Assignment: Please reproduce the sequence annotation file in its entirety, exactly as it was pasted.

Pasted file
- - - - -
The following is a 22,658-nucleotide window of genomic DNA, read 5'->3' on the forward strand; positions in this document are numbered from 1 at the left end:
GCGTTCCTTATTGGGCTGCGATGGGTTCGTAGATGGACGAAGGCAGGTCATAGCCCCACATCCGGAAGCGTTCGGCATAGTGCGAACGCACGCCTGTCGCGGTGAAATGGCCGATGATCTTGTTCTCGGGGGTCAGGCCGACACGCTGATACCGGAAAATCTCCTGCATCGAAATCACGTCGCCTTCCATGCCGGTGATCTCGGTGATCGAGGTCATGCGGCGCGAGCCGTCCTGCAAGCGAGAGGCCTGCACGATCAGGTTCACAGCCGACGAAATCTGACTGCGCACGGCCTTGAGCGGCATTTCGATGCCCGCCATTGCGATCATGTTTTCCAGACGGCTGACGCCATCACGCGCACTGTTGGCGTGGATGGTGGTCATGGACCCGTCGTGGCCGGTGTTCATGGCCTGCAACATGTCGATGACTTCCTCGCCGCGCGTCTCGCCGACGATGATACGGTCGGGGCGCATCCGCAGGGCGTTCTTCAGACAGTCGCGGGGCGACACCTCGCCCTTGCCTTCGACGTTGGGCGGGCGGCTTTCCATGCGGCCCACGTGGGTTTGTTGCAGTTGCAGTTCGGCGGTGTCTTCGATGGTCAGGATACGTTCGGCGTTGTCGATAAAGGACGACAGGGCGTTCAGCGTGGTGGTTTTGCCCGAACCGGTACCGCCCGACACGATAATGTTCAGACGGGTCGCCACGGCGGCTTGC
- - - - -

The following is a 22,658-nucleotide window of genomic DNA, read 5'->3' on the forward strand; positions in this document are numbered from 1 at the left end:
GCGTTCCTTATTGGGCTGCGATGGGTTCGTAGATGGACGAAGGCAGGTCATAGCCCCACATCCGGAAGCGTTCGGCATAGTGCGAACGCACGCCTGTCGCGGTGAAATGGCCGATGATCTTGTTCTCGGGGGTCAGGCCGACACGCTGATACCGGAAAATCTCCTGCATCGAAATCACGTCGCCTTCCATGCCGGTGATCTCGGTGATCGAGGTCATGCGGCGCGAGCCGTCCTGCAAGCGAGAGGCCTGCACGATCAGGTTCACAGCCGACGAAATCTGACTGCGCACGGCCTTGAGCGGCATTTCGATGCCCGCCATTGCGATCATGTTTTCCAGACGGCTGACGCCATCACGCGCACTGTTGGCGTGGATGGTGGTCATGGACCCGTCGTGGCCGGTGTTCATGGCCTGCAACATGTCGATGACTTCCTCGCCGCGCGTCTCGCCGACGATGATACGGTCGGGGCGCATCCGCAGGGCGTTCTTCAGACAGTCGCGGGGCGACACCTCGCCCTTGCCTTCGACGTTGGGCGGGCGGCTTTCCATGCGGCCCACGTGGGTTTGTTGCAGTTGCAGTTCGGCGGTGTCTTCGATGGTCAGGATACGTTCGGCGTTGTCGATAAAGGACGACAGGGCGTTCAGCGTGGTGGTTTTGCCCGAACCGGTACCGCCCGACACGATAATGTTCAGACGGGTCGCCACGGCGGCTTGC